pfSense upgrade from 2.4.4_p3 to 2.4.5 on Intel Bay-Trail J1900 (Asrock Q1900-ITX)

  • Hi,

    today I upgraded via pfSense web console from 2.4.4_p3 to 2.4.5
    And after the upgrade the system won't boot up, the PC turns on, starts to boot pfSense but after few messages I get stuck on "Booting".
    Only hard reset can restart the PC, no CRTL+ALT+DEL.
    I created fresh USB stick with 2.4.5 but it also won't boot, the same deal, I get stuck on "Booting".

    Is there a known limitation for my CPU (Intel Bay-Trail J1900 on my Asrock Q1900-ITX motherboard)?
    Since some other posts related to FreeBSD 12 seem to report similar problems.

    To resolve the issue I had to dig deep on the internet and find 2.4.3 that is clean and managed to install it and restore my backup from before.
    Currently I am on 2.4.3 but would like to upgrade if possible.


  • Netgate Administrator

    You're almost certainly hitting the Intel HD graphics issue: graphics#upgrading-from-versions-older-than-pfsense-2-4-4

    Interrupt the boot loader and at the prompt run:

    set kern.vty=sc

    Once it's booted add that line to /boot/loader.conf.local


  • @stephenw10


    thanks for the info, I was hesitant at first since I got the system up and running but ended up in upgrading it from 2.4.3 back to 2.4.5 again.
    Today I tested your command and it worked!
    I was able to see the output on the monitor and config the firewall afterwards (restored my configuration).

    Few points and lessons here:

    1. Even though I was stuck on "Booting" screen with ":" and blinking cursor, the firewall was actually operational, I just had to access the web configuration through the initial page (it was my mistake when I thought that it didn't boot, it booted normally but only the monitor wasn't displaying the process of booting and the boot menu after complete bootup)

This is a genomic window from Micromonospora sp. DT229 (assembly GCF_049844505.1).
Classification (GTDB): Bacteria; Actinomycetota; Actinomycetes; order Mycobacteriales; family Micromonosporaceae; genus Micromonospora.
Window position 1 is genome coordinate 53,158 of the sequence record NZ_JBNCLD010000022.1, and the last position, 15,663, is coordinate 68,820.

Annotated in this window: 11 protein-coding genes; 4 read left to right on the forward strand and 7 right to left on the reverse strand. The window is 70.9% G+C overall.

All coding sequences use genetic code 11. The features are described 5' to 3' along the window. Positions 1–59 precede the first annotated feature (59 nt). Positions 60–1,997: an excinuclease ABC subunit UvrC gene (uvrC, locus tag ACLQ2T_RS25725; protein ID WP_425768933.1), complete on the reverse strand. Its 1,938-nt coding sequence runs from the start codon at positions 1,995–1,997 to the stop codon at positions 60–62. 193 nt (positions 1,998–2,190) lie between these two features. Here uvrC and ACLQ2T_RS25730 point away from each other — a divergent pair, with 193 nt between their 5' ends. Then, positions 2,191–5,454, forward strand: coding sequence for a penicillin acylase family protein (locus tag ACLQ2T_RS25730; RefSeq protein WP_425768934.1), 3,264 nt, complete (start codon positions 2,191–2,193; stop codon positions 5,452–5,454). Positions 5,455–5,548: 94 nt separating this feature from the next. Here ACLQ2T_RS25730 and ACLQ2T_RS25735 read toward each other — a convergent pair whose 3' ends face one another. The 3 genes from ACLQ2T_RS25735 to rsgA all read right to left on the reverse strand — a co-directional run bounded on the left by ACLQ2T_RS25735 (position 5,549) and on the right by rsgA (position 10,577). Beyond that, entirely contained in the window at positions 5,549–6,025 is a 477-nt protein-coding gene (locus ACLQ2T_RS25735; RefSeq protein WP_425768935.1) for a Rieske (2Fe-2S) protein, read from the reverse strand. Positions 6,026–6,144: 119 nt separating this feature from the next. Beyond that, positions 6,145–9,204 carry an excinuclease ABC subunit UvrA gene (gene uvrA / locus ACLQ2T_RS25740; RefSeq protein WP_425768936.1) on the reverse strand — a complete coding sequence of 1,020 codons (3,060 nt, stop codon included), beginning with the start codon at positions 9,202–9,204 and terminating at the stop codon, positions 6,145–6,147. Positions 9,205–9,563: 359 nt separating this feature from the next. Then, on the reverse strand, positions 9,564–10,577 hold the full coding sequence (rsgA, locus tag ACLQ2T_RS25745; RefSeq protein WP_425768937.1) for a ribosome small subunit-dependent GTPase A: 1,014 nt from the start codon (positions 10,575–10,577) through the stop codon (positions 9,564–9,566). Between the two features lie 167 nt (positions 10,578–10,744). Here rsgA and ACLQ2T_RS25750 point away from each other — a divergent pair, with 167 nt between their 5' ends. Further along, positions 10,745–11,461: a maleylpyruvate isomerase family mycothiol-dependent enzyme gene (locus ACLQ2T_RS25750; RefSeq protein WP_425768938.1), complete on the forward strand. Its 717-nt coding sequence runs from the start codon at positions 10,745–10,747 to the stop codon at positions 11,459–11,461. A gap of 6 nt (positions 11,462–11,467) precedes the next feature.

2. The added command at boot (set kern.vty=sc) helped with the display output on the monitor (attached to the firewall PC) and I was able to see the boot process along with the boot menu afterwards

    3. The adding of the command (set kern.vty=sc) to the /boot/loader.conf.local didn't help, the boot process didn't pick up the command

    4. To use the /boot/loader.conf.local I had to enter "include /boot/loader.conf.local" into the /boot/local.rc file. After that it picks up the /boot/loader.conf.local file and now everything is working as expected (I can see the boot process normally on the Firewall attached monitor and no manual actions are required).

    Thanks for the help, I am writing this for anyone else that might encounter something simmiliar.


  • Netgate Administrator

    Hmm, curious. It should certainly read /boot/loader.conf.local by default.

  • Rebel Alliance Developer Netgate

    When adding directives to /boot/loader.conf.local you don't use set on the contents. In there, you would just have: